Kailash Gattani not only toiled on some unfriendly Indian wickets to claim 396 first-class wickets, he also helped young cricketers experience English conditions.
He contributed in a way to making Sachin Tendulkar a finished product before he was picked for India in 1989. After his exploits for Rajasthan, the then Mumbai-based Gattani became famous for successfully managing young teams to England under the Star Cricket Club banner.
Tendulkar, who was part of Gattani’s 1988 and 1989 teams, made full use of the opportunities and thrived. From his Pune home, Gattani informed us yesterday that Tendulkar was sponsored by the Young Cricketers organisation in Kolkata, where Jyotsna Poddar took keen interest.
“The cost of the airfare was Rs 13,600. I remember Sachin’s father and mother coming to the airport to drop him alongwith his brothers Ajit and Nitin. For a 15-year-old boy, he had such a mature head on his shoulders,” said the 66-year-old former fast bowler.
The kid was not just obsessed with batting. “There came a time when I had to tell him that he would not play all the games. If he was not playing in a particular match, he would coax his teammates who were fielding, to come in for a break, so that he could field.
Sachin Tendulkar (kneeling with hand on chin) with the 1988 Star Cricket Club team at Lord’s. Kailash Gattani is standing on the extreme right. Pic courtesy: Rahul Sagar’s collection
And when he had no option but to stay away from the field, he would be a scorer. You could tell the difference between the others and him in this aspect too. His inscriptions were neatly written. Everything in his kit bag was neatly kept as well,” said Gattani.
The highlight of the 1989 tour was Tendulkar’s 77-ball century against Haywards Heath CC which had future SA pacer Meyrick Pringle, who was quick.
“In one of the matches, Sachin batted very well to score 60.
He was all set for a big score but was caught at extra cover. He just stood at the crease in disbelief before sitting in one corner of the dressing room and brooding. After a while, he asked me where he had gone wrong and I told him that he had played a bit too soon on the rise. Mind you, he never got out in that fashion again on the tour.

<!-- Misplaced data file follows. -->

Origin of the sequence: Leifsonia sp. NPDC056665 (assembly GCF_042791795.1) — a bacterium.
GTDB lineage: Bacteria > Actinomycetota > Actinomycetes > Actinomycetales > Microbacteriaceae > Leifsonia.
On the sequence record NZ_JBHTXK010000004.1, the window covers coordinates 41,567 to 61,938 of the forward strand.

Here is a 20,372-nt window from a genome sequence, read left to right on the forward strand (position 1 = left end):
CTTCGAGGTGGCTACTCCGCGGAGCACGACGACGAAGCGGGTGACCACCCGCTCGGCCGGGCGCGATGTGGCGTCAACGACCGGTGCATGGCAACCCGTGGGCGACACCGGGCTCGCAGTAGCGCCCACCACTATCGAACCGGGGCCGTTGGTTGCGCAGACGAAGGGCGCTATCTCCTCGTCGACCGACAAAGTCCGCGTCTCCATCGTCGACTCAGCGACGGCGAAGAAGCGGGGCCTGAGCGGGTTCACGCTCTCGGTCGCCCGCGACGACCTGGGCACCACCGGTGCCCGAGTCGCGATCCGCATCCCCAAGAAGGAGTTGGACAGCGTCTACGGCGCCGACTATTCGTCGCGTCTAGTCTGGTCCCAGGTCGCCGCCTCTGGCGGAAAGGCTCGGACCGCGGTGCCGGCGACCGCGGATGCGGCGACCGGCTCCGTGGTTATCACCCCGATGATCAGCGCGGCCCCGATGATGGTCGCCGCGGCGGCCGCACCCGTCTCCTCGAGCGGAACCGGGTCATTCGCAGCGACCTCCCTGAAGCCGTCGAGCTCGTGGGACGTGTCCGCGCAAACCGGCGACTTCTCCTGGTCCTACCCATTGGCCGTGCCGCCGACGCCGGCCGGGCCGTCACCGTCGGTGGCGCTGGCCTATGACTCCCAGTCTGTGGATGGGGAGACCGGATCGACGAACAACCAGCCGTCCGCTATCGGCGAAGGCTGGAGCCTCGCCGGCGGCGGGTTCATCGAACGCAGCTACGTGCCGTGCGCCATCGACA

“He loved batting against the bowling machine. If I remember correctly, once Vinod Kambli set the machine to deliver balls at 100 kmph at a school ground and Tendulkar hit a ball across the road, breaking a window pane of a cottage.
The sound of glass breaking alerted everyone in the locality and the locals threatened to take the matter up with the principal. Being visitors, we were scared and I had to shell out 10 pounds to fix the broken window,” he recalled.
At the end of the 1989 tour, Gattani told his English friends, who were impressed by Tendulkar, that the batsman would not be part of his tours again: “I told them that this boy will come with the Indian team now.
They didn’t believe me. When Sachin got a Test century at Manchester a year later in 1990, the same people called me to ask whether this was the same ‘Tendollkar.’ I pulled a fast one on them and said it was his brother. I finally gave up the joke and said, ‘yes indeed. Same kid.’ ”
After cricket, the cars!
Kailash Gattani recalled that young Sachin Tendulkar was amazed at the different types of cars zooming across the roads of England during those two Star Cricket Club tours in 1988 and 1989.
Vinod Kambli (left) with Sachin Tendulkar with two of their 1989 Star Cricket Club teammates. Pic courtesy: ‘The making of a Cricketer’ By Ajit Tendulkar
Gattani drove a Mercedes car whenever he was not in the team bus (also a Mercedes), driven by Les Wood, an umpire whom he befriended during his playing days in the Durham League.
Article Courtest :- Mid Day